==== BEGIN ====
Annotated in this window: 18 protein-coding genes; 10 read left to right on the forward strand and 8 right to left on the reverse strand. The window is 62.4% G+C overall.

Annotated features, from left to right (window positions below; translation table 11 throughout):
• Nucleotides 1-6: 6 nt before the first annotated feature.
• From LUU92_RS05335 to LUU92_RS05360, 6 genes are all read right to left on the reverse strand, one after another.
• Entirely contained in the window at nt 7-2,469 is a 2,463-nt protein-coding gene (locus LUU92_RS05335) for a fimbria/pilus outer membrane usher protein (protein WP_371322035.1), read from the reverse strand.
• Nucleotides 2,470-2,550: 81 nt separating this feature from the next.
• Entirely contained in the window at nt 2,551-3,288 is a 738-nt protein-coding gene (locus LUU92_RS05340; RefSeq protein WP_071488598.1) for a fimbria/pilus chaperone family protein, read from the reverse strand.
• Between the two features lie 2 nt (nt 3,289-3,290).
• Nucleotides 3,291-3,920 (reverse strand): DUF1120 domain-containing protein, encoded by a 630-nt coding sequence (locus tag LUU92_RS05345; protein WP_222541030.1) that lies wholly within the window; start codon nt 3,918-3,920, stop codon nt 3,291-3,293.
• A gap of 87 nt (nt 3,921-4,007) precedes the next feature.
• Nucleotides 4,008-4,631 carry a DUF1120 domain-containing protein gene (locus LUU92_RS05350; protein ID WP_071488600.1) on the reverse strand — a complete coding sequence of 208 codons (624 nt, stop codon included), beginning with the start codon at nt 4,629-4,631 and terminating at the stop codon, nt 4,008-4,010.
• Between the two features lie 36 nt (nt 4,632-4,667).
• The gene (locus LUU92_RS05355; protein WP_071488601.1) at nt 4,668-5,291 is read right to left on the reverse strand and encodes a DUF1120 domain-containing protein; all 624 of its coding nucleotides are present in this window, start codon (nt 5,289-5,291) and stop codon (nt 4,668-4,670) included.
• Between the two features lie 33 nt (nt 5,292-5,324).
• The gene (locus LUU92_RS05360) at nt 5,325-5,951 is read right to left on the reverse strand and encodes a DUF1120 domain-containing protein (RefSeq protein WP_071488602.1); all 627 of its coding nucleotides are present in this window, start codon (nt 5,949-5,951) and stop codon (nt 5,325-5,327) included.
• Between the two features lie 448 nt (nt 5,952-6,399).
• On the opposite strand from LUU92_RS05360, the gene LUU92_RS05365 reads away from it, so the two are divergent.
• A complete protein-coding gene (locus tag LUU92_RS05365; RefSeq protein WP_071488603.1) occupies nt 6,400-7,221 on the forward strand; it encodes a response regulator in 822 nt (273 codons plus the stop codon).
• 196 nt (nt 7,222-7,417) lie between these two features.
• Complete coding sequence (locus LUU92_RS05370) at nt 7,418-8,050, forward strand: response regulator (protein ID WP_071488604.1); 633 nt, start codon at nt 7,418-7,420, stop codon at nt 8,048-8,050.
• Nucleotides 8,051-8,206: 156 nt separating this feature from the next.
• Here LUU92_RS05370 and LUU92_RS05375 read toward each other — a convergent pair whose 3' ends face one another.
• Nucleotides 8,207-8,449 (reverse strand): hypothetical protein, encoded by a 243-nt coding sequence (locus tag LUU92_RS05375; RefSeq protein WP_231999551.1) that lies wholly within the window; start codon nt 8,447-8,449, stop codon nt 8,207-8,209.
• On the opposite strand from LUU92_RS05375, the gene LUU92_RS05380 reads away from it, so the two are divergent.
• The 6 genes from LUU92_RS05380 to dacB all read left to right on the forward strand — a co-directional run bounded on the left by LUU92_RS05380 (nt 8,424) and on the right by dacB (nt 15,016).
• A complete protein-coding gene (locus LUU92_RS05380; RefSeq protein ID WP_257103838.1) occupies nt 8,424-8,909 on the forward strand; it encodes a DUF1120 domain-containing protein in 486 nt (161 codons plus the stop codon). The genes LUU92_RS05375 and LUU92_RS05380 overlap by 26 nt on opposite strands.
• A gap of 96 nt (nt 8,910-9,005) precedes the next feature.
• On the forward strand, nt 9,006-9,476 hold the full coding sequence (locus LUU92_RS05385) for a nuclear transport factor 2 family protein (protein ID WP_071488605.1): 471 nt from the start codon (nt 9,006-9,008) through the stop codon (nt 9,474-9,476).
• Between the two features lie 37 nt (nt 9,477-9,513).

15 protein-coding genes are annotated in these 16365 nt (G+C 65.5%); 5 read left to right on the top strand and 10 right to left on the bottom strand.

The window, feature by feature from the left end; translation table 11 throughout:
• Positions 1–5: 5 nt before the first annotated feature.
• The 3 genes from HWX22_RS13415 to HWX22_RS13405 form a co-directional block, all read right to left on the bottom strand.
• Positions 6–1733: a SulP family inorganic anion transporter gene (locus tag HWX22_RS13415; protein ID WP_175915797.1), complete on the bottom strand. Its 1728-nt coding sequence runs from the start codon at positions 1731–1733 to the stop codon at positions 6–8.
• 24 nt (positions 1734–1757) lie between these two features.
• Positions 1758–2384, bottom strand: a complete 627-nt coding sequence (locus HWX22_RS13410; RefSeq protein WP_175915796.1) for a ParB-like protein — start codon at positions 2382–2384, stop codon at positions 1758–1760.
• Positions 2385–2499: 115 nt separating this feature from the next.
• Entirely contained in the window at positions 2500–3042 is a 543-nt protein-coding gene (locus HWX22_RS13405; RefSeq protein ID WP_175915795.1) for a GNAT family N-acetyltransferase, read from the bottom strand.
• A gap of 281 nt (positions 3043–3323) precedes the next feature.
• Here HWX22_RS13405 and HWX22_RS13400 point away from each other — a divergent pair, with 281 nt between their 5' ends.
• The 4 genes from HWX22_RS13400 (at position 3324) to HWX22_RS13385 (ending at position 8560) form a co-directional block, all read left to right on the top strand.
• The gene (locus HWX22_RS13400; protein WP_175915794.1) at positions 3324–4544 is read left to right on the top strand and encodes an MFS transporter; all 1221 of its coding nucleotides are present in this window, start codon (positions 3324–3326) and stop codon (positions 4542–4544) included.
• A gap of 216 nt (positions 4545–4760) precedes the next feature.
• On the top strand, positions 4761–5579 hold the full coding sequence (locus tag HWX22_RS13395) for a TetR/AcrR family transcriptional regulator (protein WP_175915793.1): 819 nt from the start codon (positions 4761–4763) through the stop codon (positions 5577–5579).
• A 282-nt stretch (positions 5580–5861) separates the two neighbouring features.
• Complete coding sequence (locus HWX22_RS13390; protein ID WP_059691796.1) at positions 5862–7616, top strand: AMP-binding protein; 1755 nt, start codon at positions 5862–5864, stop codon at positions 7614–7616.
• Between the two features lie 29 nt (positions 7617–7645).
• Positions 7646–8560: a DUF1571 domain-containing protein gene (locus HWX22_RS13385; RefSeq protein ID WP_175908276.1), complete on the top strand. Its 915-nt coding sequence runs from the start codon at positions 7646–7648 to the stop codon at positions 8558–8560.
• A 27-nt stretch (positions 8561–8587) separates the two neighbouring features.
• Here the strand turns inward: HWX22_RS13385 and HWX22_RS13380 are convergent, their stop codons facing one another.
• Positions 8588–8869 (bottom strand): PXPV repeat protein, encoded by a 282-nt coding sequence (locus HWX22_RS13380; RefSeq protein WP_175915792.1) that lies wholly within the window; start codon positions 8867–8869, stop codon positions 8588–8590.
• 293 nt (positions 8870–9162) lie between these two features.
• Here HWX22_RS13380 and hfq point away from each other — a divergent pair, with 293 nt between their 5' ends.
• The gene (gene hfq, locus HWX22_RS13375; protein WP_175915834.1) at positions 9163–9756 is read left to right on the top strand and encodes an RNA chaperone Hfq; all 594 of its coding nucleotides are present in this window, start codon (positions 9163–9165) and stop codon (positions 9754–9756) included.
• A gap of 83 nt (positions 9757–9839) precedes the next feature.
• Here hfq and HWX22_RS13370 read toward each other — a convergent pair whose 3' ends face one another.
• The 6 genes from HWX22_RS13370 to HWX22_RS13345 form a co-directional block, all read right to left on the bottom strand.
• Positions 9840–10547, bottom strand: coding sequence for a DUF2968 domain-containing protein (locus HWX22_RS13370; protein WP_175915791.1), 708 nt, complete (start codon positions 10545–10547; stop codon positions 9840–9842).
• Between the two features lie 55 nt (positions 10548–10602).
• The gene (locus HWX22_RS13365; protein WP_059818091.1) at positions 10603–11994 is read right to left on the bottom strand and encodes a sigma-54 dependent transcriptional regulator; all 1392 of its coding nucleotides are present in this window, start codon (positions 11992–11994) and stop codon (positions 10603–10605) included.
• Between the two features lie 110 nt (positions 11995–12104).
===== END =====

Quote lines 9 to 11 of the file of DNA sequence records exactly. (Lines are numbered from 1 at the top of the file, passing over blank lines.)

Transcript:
• Nucleotides 3,291-3,920 (reverse strand): DUF1120 domain-containing protein, encoded by a 630-nt coding sequence (locus tag LUU92_RS05345; protein WP_222541030.1) that lies wholly within the window; start codon nt 3,918-3,920, stop codon nt 3,291-3,293.
• A gap of 87 nt (nt 3,921-4,007) precedes the next feature.
• Nucleotides 4,008-4,631 carry a DUF1120 domain-containing protein gene (locus LUU92_RS05350; protein ID WP_071488600.1) on the reverse strand — a complete coding sequence of 208 codons (624 nt, stop codon included), beginning with the start codon at nt 4,629-4,631 and terminating at the stop codon, nt 4,008-4,010.